Not sure about what exactly your standards are but we in the UK are having a similar debate. Traditionally the route was apprentice based with time as an EMT (different names around country) followed by a short Paramedic course. I know may fine medics who have followed this route. Currently it is Foundation degree (diploma) in Paramedic Science and will soon be BSc (Batchelor) entry level ( proffessional governing body) followed by Masters to move onto more advanced practice. I gained my degree in my 40s after military service so it is very doable. I can only see it improving the EMS role for us to be higher qualified as this will improve patient care which what we are all about. Our role is developing and our practice getting wider. Here we are on par with registered nurses and have autonomy to see, treat, transport or discharge patients. To do this we need the best possible education. From what I see mainly via TV you are in a very similar position.

  4. Aidan E. Tasker-Lynch April 3, 2016 3:54 am

    What does it all “get the patient” is much more to the point …

    • Justin April 3, 2016 7:26 am

      Exactly. Thanks for reading.

  5. Deborah Ramirez April 3, 2016 10:43 am

    Texas is currently pushing the degree program for all people doing advanced emt or paramedic. It isn’t mabdatory yet, but we seem to be headed there.

  6. Alicia April 3, 2016 3:47 pm

    It’s not too much to ask medical professionals to have a good education, however your asking someone to get degrees and still get paid property level wages. EMT is entry level position and with experience in the field they get better. It is also an issue that a degree in paramedicine is not popular and not provided by many colleges. If someone is going to do a pre-med education might as well just go all the way. I am always for more education and continuing education in your field. It’s really a loaded Q and A with many factors.

    • Justin April 4, 2016 8:38 am

      Hi Alicia, yes I am asking them to get degrees. Starting with an AS. Basic language and writing skills, sciences and EMT of course, as well as some other basic introductory classes. Then later apply that work towards a BS, more science, more A&P, more language arts, reading, studying. The goal is to teach them useful skills to improve themselves later. All for the benefit of the patient. You mentioned in your comment that it is not too much to ask professionals to get a good education. I agree. Currently, however, the same 40 folks speaking on the same 40 topics at most conferences isn’t an education, it is a refresher. I’ve had it with refreshers myself. Thanks for reading.

  7. BH April 5, 2016 9:19 pm

    After all, why put in all this effort, time and money if we can just apply to the Fire Department that barely requires a GED anymore?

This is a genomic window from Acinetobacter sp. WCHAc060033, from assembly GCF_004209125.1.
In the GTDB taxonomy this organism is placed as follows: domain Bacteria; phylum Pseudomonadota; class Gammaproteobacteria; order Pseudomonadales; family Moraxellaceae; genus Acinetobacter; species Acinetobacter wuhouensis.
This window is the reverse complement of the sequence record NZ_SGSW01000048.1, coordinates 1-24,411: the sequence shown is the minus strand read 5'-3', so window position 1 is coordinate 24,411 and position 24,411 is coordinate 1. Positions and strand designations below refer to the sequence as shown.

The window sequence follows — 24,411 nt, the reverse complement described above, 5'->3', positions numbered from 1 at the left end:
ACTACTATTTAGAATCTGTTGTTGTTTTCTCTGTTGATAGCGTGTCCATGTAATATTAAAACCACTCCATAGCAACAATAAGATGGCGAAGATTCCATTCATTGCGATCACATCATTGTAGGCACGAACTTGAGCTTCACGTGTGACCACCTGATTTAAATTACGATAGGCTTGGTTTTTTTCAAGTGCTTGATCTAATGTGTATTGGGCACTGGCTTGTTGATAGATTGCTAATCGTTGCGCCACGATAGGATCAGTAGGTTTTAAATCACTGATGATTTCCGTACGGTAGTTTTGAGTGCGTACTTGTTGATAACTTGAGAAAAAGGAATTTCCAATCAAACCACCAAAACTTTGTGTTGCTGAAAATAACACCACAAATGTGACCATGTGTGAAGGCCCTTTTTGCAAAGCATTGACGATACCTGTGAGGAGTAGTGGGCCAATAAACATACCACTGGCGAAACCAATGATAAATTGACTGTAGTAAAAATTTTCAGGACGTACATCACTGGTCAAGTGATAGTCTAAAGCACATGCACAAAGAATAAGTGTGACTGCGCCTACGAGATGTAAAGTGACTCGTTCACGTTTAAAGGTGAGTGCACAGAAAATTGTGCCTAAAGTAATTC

Welcome to my entire state’s EMS system. That plus a 200-hour class gets you IV/IO, CPAP, ETI, everything the monitor can do, and 39 medications. It’s all the FD-EMS services are interested in so that’s all anybody does. (Those who ARE interested in learning more generally leave the state once doing so).

    It’s the culture of “good enough”. Makes for great patient care. And your union brothers work very hard to make sure it stays that way, btw.

  8. dinesh April 6, 2016 3:48 am

    nice post

  9. Ari May 20, 2016 5:02 am

    A really great example of an EMS service that encourages paramedics to have a degree is Israel’s Magen David Adom. Here is a link to an article about that program at Ben Gurion University: http://www.israel21c.org/training-paramedics-from-jordan-and-israel/ (Unfortunately, the actual program page is in Hebrew)

    It might be worth talking to these folks about building a stronger EMS education standard. When I volunteered with them in 2010, I had the amazing opportunity to see their operations up close and personal, fascinating stuff.

    Also, I am currently in a homeland security masters program, so if you have questions, I will be happy to answer them!


  10. Brandon Turnbow May 24, 2016 12:59 pm

    I worked for a community college for 5 years. The program pushed and pushed to make it an AS program only. Unfortunately the stakeholders did NOT support this. They were just fine with a certificate program, with many stake holders still in favor of EMT and paramedic classes being held in the back of a volunteer fire station. I am NOT knocking my firefighter brothers and sisters, however at some point we must hold prehospital clinicians to a higher standard. When I would ask if it be acceptable to offer LVN or RN classes in the same fire department you would have thought I wanted to burn Ms. Nightingale at the stakes.